These computer programs (also known as programs, software, software applications, applications, components, or code) include machine instructions for a programmable processor, and can be implemented in a high-level procedural and/or object-oriented programming language, and/or in assembly/machine language. As used herein, the term “machine-readable medium” refers to any non-transitory computer program product, apparatus and/or device (e.g., magnetic discs, optical disks, memory, Programmable Logic Devices (PLDs)) used to provide machine instructions and/or data to a programmable processor, including a machine-readable medium that receives machine instructions as a machine-readable signal. The term “machine-readable signal” refers to any signal used to provide machine instructions and/or data to a programmable processor.
The implementations set forth in the foregoing description do not represent all implementations consistent with the subject matter described herein. Instead, they are merely some examples consistent with aspects related to the described subject matter. Wherever possible, the same reference numbers will be used throughout the drawings to refer to the same or like parts.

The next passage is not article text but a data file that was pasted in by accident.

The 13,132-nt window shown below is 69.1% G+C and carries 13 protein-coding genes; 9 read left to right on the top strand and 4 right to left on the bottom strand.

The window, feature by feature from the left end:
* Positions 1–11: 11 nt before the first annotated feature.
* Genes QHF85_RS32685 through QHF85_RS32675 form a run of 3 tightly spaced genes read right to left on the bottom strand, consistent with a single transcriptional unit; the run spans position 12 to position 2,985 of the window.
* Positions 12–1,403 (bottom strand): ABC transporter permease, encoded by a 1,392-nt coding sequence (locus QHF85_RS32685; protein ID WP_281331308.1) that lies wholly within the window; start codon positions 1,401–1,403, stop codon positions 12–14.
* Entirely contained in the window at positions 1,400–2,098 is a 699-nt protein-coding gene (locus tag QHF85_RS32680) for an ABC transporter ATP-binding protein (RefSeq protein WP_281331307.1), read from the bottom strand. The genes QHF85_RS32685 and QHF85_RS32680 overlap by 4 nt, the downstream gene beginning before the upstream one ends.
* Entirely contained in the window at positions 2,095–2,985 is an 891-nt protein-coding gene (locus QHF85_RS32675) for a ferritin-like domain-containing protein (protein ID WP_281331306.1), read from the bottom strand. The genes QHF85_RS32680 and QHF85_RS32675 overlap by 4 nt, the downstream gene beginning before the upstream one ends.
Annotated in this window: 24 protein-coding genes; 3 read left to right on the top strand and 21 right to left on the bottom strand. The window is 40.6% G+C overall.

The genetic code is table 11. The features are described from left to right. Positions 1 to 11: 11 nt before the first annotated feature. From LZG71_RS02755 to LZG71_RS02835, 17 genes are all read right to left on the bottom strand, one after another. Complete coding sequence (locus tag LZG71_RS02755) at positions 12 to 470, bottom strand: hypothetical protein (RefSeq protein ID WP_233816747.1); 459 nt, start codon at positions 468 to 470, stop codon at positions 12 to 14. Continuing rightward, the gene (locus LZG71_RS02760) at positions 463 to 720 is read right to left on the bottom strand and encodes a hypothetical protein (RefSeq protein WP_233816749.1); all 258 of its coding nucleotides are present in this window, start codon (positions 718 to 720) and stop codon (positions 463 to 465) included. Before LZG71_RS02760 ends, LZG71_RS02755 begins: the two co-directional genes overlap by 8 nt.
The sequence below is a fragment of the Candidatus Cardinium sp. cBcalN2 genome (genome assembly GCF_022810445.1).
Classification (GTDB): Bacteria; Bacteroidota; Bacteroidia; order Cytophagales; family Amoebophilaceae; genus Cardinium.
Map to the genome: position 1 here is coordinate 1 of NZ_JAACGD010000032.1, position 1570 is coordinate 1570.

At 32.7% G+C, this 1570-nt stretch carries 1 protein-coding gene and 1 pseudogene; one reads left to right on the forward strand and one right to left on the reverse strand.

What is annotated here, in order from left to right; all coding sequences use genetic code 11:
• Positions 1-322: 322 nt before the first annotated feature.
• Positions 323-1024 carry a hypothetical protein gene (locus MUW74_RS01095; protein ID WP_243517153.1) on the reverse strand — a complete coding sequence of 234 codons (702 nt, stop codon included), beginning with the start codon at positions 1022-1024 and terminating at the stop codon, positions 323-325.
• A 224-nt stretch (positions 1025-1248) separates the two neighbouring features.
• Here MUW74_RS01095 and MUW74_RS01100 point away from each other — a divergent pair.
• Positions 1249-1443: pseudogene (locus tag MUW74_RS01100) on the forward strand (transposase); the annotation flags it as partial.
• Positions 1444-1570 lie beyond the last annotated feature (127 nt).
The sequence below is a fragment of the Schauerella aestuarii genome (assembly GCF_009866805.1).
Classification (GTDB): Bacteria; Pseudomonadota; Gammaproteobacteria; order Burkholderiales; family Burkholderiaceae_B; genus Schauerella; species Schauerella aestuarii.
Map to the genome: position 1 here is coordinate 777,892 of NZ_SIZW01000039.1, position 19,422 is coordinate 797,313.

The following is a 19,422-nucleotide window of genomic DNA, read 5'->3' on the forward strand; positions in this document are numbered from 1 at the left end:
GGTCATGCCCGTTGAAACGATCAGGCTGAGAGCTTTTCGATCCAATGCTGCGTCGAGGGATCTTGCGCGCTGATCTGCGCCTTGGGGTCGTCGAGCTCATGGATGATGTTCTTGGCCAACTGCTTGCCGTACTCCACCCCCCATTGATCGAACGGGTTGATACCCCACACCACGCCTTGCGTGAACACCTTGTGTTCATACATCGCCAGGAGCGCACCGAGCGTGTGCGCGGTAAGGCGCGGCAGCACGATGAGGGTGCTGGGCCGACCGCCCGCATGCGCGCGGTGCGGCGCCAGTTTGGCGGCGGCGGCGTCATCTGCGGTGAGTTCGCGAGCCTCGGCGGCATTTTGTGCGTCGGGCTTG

Although a few variations have been described in detail above, other modifications or additions are possible. In particular, further features and/or variations can be provided in addition to those set forth herein. For example, the implementations described above can be directed to various combinations and subcombinations of the disclosed features and/or combinations and subcombinations of several further features disclosed above. In addition, the logic flows and steps for use described herein do not require the particular order shown, or sequential order, to achieve desirable results. Other embodiments can be within the scope of the following claims.